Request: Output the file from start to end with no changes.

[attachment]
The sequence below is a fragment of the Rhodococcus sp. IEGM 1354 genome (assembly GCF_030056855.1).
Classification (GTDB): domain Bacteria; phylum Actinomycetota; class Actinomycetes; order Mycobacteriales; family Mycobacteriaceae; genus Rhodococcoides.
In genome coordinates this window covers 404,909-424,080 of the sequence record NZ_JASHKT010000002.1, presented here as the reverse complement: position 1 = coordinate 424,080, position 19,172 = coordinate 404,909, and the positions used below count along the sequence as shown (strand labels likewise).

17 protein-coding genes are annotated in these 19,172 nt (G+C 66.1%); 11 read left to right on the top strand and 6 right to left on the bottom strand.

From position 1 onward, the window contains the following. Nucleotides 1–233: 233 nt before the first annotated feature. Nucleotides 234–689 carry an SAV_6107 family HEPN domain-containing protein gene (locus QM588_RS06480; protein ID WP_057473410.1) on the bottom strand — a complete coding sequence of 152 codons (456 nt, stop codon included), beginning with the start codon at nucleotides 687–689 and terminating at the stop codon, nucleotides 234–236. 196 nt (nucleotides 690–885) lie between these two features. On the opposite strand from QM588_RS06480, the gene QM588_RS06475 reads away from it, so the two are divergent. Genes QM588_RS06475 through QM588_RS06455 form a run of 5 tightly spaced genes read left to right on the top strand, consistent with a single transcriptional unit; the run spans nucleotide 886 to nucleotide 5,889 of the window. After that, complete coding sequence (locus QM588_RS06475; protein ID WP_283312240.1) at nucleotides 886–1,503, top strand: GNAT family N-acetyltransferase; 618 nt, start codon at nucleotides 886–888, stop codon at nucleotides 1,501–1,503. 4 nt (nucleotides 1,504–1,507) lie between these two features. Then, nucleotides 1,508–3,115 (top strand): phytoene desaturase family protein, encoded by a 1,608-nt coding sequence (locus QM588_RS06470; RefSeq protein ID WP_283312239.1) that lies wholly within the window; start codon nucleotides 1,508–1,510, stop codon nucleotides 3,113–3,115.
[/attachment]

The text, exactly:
The sequence below is a fragment of the Rhodococcus sp. IEGM 1354 genome (assembly GCF_030056855.1).
Classification (GTDB): domain Bacteria; phylum Actinomycetota; class Actinomycetes; order Mycobacteriales; family Mycobacteriaceae; genus Rhodococcoides.
In genome coordinates this window covers 404,909-424,080 of the sequence record NZ_JASHKT010000002.1, presented here as the reverse complement: position 1 = coordinate 424,080, position 19,172 = coordinate 404,909, and the positions used below count along the sequence as shown (strand labels likewise).

17 protein-coding genes are annotated in these 19,172 nt (G+C 66.1%); 11 read left to right on the top strand and 6 right to left on the bottom strand.

From position 1 onward, the window contains the following. Nucleotides 1–233: 233 nt before the first annotated feature. Nucleotides 234–689 carry an SAV_6107 family HEPN domain-containing protein gene (locus QM588_RS06480; protein ID WP_057473410.1) on the bottom strand — a complete coding sequence of 152 codons (456 nt, stop codon included), beginning with the start codon at nucleotides 687–689 and terminating at the stop codon, nucleotides 234–236. 196 nt (nucleotides 690–885) lie between these two features. On the opposite strand from QM588_RS06480, the gene QM588_RS06475 reads away from it, so the two are divergent. Genes QM588_RS06475 through QM588_RS06455 form a run of 5 tightly spaced genes read left to right on the top strand, consistent with a single transcriptional unit; the run spans nucleotide 886 to nucleotide 5,889 of the window. After that, complete coding sequence (locus QM588_RS06475; protein ID WP_283312240.1) at nucleotides 886–1,503, top strand: GNAT family N-acetyltransferase; 618 nt, start codon at nucleotides 886–888, stop codon at nucleotides 1,501–1,503. 4 nt (nucleotides 1,504–1,507) lie between these two features. Then, nucleotides 1,508–3,115 (top strand): phytoene desaturase family protein, encoded by a 1,608-nt coding sequence (locus QM588_RS06470; RefSeq protein ID WP_283312239.1) that lies wholly within the window; start codon nucleotides 1,508–1,510, stop codon nucleotides 3,113–3,115.